Every spring I think of Lady Bird Johnson and the legacy that she left Texas and the rest of the country in her beautification program. Even before they bloom I find myself counting the days until the Texas Bluebonnets start popping up in grand profusion along our roads. Alongside the bluebonnets are red Indian Paintbrush and brilliant pink Winecups. We are now in our prime time for Texas wildflowers.
Our first hint that the wildflowers are ready to bloom is the uncut grass on otherwise well manicured sides of the road as well as some businesses lawns. I revel in the beauty of these natural flowers and they make me smile…something that is needed more often than not these days.
So, when my daughter in-law Jamie called and asked if we wanted to go with them to look at wildflowers and take the kids annual picture, I told her we were game. We debated where to go. Should we go to Brenham where they are known for their fantastic wildflower displays and then stop at the Blue Bell Ice Cream factory for a tour? That was hard decision because we’re all hard core Blue Bell lovers…my favorite being Happy Tracks. Just thought you might want to know!
We finally agreed on working our way up to Conroe, which isn’t that far from where we live. Jamie knew of some spots along Highway 105 where there were thick patches of bluebonnets. With our plan cemented, I quickly thumbed through the manual to my new Nikon to see if I had missed anything. Yes…I had missed quite a lot but it wasn’t information that I was going to need for this trip.
The timing worked out beautifully since we had a couple of showings on the house and needed to be away. And, because there was a house showing, we took Bella with us. Of course, she just hates going everywhere with us…not!!! With one stop to park our truck in a shopping mall so that our driveway would look gigantic and quick potty call stop for Addie, we found what we were looking for.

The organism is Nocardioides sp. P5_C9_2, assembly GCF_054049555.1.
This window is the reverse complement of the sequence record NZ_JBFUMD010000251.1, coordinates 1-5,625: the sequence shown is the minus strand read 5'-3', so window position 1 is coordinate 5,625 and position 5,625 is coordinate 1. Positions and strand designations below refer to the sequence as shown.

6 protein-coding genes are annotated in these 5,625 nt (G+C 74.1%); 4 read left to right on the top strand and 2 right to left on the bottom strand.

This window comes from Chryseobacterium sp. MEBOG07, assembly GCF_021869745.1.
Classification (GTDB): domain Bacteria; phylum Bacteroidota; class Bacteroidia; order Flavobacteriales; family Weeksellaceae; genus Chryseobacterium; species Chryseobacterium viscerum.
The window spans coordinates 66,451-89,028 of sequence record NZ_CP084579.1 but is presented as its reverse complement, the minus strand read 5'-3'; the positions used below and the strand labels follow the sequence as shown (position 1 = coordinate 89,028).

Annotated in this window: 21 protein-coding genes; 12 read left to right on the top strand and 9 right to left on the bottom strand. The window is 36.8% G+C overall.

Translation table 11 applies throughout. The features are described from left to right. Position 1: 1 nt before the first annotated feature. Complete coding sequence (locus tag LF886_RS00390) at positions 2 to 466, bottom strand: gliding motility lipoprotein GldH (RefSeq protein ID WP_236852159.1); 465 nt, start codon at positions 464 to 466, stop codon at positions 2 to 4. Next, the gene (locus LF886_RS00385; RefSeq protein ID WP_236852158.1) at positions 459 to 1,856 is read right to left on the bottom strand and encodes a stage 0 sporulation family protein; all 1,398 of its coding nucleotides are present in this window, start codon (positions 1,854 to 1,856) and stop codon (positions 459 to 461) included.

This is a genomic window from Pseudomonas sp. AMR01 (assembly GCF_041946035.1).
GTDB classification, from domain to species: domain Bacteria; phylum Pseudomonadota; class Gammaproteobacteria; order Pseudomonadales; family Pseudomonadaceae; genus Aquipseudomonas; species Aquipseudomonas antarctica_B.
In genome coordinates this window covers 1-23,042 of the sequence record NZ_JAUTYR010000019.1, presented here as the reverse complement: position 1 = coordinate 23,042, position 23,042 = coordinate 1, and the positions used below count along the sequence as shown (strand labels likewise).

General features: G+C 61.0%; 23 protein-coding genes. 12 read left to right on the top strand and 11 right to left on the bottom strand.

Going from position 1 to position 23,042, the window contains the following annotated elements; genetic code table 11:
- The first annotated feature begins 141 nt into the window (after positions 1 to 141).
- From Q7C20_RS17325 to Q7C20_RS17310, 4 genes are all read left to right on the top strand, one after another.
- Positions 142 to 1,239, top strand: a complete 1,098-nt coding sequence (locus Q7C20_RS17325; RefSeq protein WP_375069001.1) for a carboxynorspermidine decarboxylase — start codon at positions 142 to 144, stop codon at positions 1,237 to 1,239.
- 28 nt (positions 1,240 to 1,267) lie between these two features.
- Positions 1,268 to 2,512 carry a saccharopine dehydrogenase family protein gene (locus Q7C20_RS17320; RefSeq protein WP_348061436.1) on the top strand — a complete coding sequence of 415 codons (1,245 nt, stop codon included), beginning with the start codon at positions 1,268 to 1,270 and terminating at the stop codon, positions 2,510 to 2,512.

Addie, age 4 1/2, got out of the car with a blanket in hand and quickly found a spot thickly filled with bluebonnets. She very efficiently laid the blanket on the ground and quietly sat down, smoothing the skirt of her dress. Looking back up at us, she smiled and then leaned over to smell a wildflower. I quickly snapped to and brought the camera up, ready to catch her in her photo shoot. These grandkids constantly keep me on my toes and this child knows how to work a photo shoot!
Luke, age 21 months, was more interested in the scenery than joining his sister for a photo.
He finally gave it a half shot just so everyone would stop calling his name!
It’s not easy being a model you know! And, this is also why I will never become a children’s photographer!
Luke suddenly noticed that Bella was on a leash. He’s always seen her freely walking about. Fascinated, he took the leash from me and started to walk away with her.
Bella started walking faster and Luke found himself tumbling, getting up only to tumble again. Giving it one more try, he finally gave up.
Looking disgusted, he turned the leash back over and went off to explore.
He thought the wildflowers smelled good and then found that they made a great hiding place.
After snapping over 60 some photos and kids getting restless, we decided to call it a day. A very profitable day I must say.
Maybe it’s because we’re so close to selling our house and getting ready to go fulltime in an RV that I’m noticing more and more about my beloved state. Are the wildflowers really more vivid in color and profusion this year? Does the grass appear greener? And, most importantly, is Blue Bell tailoring their ice cream to our tastes?